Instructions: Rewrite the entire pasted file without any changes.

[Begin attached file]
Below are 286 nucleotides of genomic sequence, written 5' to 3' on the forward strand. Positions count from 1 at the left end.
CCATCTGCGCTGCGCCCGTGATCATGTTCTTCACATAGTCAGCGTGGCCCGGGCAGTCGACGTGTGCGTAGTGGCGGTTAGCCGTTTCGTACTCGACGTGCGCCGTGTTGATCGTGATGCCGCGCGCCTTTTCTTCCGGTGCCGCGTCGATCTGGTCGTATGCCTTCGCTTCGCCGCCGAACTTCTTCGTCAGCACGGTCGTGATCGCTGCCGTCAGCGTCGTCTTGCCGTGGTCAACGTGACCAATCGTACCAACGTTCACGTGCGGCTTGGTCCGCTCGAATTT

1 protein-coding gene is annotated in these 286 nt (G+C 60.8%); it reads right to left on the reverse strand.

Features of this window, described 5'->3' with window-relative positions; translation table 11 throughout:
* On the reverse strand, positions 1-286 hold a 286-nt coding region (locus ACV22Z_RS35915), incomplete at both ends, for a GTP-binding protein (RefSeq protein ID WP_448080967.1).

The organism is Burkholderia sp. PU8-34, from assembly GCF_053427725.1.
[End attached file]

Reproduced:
Below are 286 nucleotides of genomic sequence, written 5' to 3' on the forward strand. Positions count from 1 at the left end.
CCATCTGCGCTGCGCCCGTGATCATGTTCTTCACATAGTCAGCGTGGCCCGGGCAGTCGACGTGTGCGTAGTGGCGGTTAGCCGTTTCGTACTCGACGTGCGCCGTGTTGATCGTGATGCCGCGCGCCTTTTCTTCCGGTGCCGCGTCGATCTGGTCGTATGCCTTCGCTTCGCCGCCGAACTTCTTCGTCAGCACGGTCGTGATCGCTGCCGTCAGCGTCGTCTTGCCGTGGTCAACGTGACCAATCGTACCAACGTTCACGTGCGGCTTGGTCCGCTCGAATTT

1 protein-coding gene is annotated in these 286 nt (G+C 60.8%); it reads right to left on the reverse strand.

Features of this window, described 5'->3' with window-relative positions; translation table 11 throughout:
* On the reverse strand, positions 1-286 hold a 286-nt coding region (locus ACV22Z_RS35915), incomplete at both ends, for a GTP-binding protein (RefSeq protein ID WP_448080967.1).

The organism is Burkholderia sp. PU8-34, from assembly GCF_053427725.1.